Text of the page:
Masao Maruyama was one of the most influential contemporary Japanese intellectuals. Tadashi Karube is his heir in the sense that he is a professor in the School of Legal and Political Studies at the University of Tokyo, the institution from which Maruyama retired in 1971.
Maruyama both embodied and formed the development of political thought in 20th-century Japan. With the book under review Karube presents his intellectual biography.
Born in 1914, the year of the outbreak of World War I, and dying in 1996, Maruyama’s life spanned almost exactly what historian Eric Hobsbawm has called “the short 20th century,” which, according to him, was characterized by the disastrous failure of state communism, capitalism and nationalism. Maruyama was Japan’s most attentive and critical commentator of these developments.
His main concerns were, on one hand, with the history of Japanese thought and, on the other, with normative political theory against the backdrop of the political circumstances of his time — as the son of a political journalist, as a student, as a soldier, as a university professor, and as a citizen.
The strength of this book is that it explains in sufficient detail the social and political conditions under which Maruyama grew up and made his career to demonstrate their influence on his political thinking.
Combining his interest in his own intellectual heritage with the currents of political thought that reached Japan in the wake of modernization, Maruyama analyzed Japanese politics and morals as they evolved from the Tokugawa Period until his time. From immersing himself in the writings of neo-Confucian Ogyu Sorai and Meiji reformer Fukuzawa Yukichi, Maruyama moved on to wrestle with Marxism and the emperor system, the most conspicuous rival blueprints for political order during the first half of the 20th century.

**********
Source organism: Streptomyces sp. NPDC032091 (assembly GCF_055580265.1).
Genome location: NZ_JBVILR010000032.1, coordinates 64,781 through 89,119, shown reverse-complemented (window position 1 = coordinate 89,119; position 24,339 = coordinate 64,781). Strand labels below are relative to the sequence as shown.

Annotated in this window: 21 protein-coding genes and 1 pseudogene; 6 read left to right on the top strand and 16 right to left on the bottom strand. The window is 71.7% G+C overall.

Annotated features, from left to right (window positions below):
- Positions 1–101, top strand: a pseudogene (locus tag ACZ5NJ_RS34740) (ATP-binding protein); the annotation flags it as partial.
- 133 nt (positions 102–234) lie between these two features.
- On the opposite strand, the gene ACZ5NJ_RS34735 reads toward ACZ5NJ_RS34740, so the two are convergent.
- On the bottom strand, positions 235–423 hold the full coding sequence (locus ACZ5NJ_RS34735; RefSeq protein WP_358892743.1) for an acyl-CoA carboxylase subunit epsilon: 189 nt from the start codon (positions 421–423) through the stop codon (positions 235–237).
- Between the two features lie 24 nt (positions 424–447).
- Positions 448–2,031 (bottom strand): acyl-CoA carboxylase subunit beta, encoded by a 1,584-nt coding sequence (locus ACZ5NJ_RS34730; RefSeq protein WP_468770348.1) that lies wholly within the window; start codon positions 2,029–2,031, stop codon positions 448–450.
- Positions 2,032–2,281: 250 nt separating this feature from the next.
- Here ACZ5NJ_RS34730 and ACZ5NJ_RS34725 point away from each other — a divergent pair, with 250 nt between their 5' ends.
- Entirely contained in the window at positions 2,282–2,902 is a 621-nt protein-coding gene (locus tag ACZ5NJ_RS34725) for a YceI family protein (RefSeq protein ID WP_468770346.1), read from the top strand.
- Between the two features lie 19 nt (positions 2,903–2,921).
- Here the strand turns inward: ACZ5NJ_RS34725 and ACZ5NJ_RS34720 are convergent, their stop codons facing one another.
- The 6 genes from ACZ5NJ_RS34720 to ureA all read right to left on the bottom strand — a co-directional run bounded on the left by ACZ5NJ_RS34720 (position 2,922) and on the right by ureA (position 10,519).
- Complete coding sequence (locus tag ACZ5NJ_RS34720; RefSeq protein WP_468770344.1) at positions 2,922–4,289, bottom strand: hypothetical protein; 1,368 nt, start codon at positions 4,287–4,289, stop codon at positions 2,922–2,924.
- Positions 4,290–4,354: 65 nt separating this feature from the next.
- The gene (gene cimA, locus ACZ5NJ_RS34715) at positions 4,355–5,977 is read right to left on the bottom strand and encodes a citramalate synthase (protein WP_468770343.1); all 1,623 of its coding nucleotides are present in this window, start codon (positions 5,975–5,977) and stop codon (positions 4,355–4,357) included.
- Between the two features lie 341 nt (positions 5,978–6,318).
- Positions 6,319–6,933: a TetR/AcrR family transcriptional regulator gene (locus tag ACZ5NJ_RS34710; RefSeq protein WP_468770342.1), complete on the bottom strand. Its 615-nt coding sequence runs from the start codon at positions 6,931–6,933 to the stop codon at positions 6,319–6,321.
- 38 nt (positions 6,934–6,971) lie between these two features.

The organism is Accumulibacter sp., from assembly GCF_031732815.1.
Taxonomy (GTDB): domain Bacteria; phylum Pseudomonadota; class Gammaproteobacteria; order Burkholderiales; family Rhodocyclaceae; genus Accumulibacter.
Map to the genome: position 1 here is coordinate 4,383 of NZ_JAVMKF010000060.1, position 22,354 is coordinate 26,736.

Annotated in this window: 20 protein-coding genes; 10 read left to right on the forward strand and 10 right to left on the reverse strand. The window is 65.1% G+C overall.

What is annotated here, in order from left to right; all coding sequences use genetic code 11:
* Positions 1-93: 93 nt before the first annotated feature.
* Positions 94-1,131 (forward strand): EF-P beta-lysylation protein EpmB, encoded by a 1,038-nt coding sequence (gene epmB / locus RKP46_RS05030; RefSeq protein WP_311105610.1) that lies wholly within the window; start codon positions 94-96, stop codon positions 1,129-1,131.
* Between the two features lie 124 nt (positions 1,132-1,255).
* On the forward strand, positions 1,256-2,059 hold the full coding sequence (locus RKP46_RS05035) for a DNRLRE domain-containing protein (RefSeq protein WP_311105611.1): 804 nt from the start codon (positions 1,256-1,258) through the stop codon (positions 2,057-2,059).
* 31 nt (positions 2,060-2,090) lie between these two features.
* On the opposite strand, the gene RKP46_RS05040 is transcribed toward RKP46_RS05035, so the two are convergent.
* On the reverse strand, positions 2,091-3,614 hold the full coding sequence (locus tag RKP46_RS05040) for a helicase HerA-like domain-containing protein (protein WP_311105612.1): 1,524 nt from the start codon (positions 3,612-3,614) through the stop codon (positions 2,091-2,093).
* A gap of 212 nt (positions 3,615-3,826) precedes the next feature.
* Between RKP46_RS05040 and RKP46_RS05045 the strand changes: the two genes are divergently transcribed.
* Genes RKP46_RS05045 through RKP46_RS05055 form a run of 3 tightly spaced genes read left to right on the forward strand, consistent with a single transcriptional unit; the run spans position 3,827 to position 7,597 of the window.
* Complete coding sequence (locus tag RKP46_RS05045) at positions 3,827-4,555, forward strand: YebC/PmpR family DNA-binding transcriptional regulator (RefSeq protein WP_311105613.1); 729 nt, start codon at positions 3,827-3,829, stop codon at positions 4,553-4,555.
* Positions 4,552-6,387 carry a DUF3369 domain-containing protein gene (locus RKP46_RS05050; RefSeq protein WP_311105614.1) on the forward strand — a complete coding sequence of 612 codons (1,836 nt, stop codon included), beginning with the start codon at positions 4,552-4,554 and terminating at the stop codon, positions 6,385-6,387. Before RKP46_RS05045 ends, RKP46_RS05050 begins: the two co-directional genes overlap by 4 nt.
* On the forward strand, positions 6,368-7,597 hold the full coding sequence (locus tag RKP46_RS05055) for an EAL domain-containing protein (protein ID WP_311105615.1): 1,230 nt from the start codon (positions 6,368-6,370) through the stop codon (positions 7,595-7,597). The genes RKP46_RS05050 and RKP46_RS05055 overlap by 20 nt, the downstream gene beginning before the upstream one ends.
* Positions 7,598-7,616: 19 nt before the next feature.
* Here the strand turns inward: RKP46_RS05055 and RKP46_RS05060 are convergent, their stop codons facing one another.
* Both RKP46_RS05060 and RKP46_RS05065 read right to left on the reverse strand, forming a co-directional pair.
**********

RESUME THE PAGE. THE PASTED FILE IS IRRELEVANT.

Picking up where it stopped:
There were other influences, too, mainly on the part of German sociologists and political theoreticians, such as Georg Simmel and Carl Schmitt, who occupied themselves with the relationship between the individual citizen and the state.
Fascism and Japan under its ultranationalist government taught Maruyama how people abandon their own judgment for a blind faith in authority. Patriotism, nationalism and totalitarianism, therefore, were topics he dealt with repeatedly, trying to conceive of a form of popular political participation suitable for Japan.
While experiencing the end of World War II and the initial period of the occupation that followed as a period of liberation, Maruyama soon grew disillusioned with the “liberator” when the United States, supposedly the model of liberal democracy, slipped into McCarthyism and refused to issue him a visa because he sided with a student protest.
Maruyama always kept his independence as a critical analyst of political events. He never served the government or a political party as an adviser. Yet, he was not a detached bystander. His understanding of participatory politics made him take issue with current events on several occasions. He became a leading figure of the Ampo movement against the U.S.-Japan Security Treaty of 1960, which he considered an abuse of state power.
Not least because of his involvement in this movement Maruyama was considered a leftist by many. However, when he took a rather critical stand toward the student movement of 1968, he became the target of severe criticism by the left, which goes to show that he never allowed himself to be used as a figurehead.
Living through peace and war, Western colonialism and Western liberation, the entry into the nuclear age, the Cold War and the advent of mass (media) society, it was not always easy for Maruyama to maintain his intellectual integrity and independence. But on the whole he succeeded, and, as this readable and expertly translated biography makes clear, he lifted Japanese political thought onto a new plane that continues to inspire philosophers and political thinkers today.